4 Flaws hit HTTP/2 Protocol that could allow Hackers to Disrupt Servers

4 Flaws hit HTTP/2 Protocol that could allow Hackers to Disrupt Servers
August 03, 2016Swati Khandelwal
If you think that the HTTP/2 protocol is more secure than the standard HTTP ( Hypertext Transfer Protocol ), then you might be wrong, as it took researchers just four months to discover four flaws in the HTTP/2 protocol. HTTP/2 was launched properly just in May last year after Google bundled its SPDY project into HTTP/2 in February in an effort to speed up the loading of web pages as well as the browsing experience of the online users. Now, security researchers from data center security vendor Imperva today at Black Hat conference revealed details on at least four high-profile vulnerabilities in HTTP/2 – a major revision of the HTTP network protocol that the today's web is based on. The vulnerabilities allow attackers to slow web servers by flooding them with innocent looking messages that carry a payload of gigabytes of data, putting the servers into infinite loops and even causing them to crash. The HTTP/2 protocol can be divided into three layers: The transmissio

What is Certificate Transparency? How It helps Detect Fake SSL Certificates

What is Certificate Transparency? How It helps Detect Fake SSL Certificates
April 11, 2016Swati Khandelwal
Do you know there is a huge encryption backdoor still exists on the Internet that most people don't know about? I am talking about the traditional Digital Certificate Management System … the weakest link, which is completely based on trust, and it has already been broken several times. To ensure the confidentiality and integrity of their personal data, billions of Internet users blindly rely on hundreds of Certificate Authorities (CA) around the globe. In this article I am going to explain: The structural flaw in current Digital Certificate Management system. Why Certificate Authorities (CA) have lost the Trust. How Certificate Transparency (CT) fixes issues in the SSL certificate system. How to early detect every SSL Certificates issued for your Domain, legitimate or rogue? First, you need to know Certificate Authority and its role: Certificate Authority and its Role A Certificate Authority (CA) is a third-party organization that acts as a centr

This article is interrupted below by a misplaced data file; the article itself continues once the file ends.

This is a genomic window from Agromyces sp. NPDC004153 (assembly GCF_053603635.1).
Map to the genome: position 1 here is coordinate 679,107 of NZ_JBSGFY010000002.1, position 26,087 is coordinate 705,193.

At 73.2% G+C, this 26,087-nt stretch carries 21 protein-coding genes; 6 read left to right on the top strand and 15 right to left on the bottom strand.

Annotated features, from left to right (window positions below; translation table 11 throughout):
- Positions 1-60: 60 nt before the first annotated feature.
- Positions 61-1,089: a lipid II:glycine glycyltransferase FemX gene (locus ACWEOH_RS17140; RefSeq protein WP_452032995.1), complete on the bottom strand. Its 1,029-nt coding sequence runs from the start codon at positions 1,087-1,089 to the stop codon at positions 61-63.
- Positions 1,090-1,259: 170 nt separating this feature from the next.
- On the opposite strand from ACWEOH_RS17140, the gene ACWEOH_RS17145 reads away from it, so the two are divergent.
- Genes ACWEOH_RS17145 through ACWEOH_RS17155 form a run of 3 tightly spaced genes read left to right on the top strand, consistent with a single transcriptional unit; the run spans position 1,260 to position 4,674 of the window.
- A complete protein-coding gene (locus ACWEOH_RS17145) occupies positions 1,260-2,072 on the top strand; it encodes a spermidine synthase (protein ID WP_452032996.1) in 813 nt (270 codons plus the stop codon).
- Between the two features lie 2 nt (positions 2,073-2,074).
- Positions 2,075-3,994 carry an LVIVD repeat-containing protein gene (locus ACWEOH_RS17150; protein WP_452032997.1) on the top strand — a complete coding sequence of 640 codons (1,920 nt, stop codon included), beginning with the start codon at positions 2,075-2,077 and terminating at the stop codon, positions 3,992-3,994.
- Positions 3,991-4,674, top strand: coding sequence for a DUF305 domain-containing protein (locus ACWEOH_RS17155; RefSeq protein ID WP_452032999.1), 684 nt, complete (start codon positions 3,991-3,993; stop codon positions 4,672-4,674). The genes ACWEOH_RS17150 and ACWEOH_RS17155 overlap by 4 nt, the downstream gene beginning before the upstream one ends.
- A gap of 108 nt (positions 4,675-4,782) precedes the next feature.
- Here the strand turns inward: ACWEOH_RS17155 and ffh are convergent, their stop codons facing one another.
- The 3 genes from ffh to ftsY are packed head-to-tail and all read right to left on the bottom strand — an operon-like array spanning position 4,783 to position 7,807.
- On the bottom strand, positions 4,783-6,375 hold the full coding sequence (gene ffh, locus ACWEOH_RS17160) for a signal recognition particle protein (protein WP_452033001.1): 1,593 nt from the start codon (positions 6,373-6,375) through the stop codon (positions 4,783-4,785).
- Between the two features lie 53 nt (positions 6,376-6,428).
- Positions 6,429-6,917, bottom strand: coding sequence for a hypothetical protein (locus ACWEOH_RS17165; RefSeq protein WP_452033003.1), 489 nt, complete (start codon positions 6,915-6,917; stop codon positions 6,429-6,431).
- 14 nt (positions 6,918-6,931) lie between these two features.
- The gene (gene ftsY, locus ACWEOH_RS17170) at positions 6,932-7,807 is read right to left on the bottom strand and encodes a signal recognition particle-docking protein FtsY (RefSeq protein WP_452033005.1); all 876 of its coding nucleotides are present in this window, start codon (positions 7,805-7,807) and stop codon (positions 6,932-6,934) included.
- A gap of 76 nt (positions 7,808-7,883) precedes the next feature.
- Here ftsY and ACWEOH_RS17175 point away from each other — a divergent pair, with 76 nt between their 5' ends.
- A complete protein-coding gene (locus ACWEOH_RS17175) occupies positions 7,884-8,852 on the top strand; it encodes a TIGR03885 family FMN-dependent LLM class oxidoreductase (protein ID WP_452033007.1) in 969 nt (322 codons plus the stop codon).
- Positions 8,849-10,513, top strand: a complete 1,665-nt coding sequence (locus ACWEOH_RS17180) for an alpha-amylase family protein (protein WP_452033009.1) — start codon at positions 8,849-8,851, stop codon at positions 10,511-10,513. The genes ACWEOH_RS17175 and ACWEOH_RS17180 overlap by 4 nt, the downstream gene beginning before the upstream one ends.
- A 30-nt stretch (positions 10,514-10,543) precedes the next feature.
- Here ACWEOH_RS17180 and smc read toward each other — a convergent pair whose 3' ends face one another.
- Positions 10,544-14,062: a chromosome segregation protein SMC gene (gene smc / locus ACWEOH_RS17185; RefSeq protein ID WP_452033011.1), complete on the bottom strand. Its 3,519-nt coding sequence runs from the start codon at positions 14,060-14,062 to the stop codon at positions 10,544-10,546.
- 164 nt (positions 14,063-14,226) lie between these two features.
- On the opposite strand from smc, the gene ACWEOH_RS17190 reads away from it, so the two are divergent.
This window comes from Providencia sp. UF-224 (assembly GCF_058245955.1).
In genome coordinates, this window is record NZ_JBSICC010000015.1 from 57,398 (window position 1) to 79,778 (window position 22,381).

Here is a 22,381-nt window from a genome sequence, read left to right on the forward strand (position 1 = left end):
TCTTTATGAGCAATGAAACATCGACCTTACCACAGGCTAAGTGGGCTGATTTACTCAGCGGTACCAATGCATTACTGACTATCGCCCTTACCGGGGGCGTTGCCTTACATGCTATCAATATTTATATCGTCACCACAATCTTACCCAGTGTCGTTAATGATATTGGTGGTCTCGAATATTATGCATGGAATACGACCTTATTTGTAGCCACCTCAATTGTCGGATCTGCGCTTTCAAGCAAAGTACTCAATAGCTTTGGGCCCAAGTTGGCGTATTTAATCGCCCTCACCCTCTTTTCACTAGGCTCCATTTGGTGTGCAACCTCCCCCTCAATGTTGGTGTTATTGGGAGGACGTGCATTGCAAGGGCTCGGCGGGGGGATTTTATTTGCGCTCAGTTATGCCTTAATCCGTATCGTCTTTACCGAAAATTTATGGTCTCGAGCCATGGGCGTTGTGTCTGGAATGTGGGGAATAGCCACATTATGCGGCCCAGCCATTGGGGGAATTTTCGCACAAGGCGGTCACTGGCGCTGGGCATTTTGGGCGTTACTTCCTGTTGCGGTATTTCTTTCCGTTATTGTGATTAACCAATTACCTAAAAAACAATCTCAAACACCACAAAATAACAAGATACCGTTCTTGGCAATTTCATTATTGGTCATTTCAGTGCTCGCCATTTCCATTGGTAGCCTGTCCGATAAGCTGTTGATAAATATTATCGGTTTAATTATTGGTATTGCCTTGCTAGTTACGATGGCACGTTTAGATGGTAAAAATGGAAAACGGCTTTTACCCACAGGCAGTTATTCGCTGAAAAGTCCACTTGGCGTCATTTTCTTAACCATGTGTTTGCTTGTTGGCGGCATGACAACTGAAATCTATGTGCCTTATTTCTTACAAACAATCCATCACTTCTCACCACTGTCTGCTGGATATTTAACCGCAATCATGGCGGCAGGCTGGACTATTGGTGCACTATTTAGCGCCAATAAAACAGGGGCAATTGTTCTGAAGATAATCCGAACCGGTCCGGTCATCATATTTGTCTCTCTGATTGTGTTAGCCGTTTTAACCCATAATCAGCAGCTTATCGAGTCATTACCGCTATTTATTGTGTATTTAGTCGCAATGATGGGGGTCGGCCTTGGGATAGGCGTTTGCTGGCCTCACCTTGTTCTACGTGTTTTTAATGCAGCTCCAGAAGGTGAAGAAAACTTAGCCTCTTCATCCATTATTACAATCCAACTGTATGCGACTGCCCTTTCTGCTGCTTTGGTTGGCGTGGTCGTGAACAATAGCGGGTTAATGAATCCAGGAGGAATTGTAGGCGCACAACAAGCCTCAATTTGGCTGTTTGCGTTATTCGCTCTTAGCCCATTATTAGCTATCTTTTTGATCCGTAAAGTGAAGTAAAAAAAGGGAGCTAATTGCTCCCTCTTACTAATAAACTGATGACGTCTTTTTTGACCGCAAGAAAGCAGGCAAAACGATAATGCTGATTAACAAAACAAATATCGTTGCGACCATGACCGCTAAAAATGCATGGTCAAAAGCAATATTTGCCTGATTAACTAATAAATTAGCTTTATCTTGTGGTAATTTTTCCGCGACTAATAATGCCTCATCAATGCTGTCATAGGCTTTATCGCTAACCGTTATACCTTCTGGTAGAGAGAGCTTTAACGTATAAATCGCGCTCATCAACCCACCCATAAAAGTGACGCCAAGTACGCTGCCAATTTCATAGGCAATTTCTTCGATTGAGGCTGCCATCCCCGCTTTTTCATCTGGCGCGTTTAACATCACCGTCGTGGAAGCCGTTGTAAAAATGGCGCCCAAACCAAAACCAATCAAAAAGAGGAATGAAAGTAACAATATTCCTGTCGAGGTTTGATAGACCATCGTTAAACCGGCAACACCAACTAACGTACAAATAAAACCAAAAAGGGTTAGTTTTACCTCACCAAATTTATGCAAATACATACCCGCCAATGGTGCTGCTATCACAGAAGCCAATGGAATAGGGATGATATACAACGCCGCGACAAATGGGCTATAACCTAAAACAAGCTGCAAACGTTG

Hackers Install Free SSL Certs from Let's Encrypt On Malicious Web Sites

Hackers Install Free SSL Certs from Let's Encrypt On Malicious Web Sites
January 07, 2016Swati Khandelwal
Who else didn't see this coming? It was so obvious as I stressed earlier that the  Let's Encrypt free HTTPS certificates would not just help legitimate website operators to encrypt its users' traffic, but also help criminals to bother innocent users with malware through secure sites. Let's Encrypt allows anyone to obtain free SSL/TLS ( Secure Socket Layer/Transport Layer Security ) certificates for their web servers that encrypt all the Internet traffic passed between a server and users. Let's Encrypt is recognized by all major browsers, including Google's Chrome, Mozilla's Firefox and Microsoft's Internet Explorer. The organization started offering Free HTTPS certs to everyone from last month, and it is very easy for anyone to set up an HTTPS website in a few simple steps ( How to Install Free SSL Cert ). However, the most bothersome part is that Let's Encrypt free SSL certs are not only used by website owners to secure its

Patent Troll — 66 Big Companies Sued For Using HTTPS Encryption

Patent Troll — 66 Big Companies Sued For Using HTTPS Encryption
December 02, 2015Mohit Kumar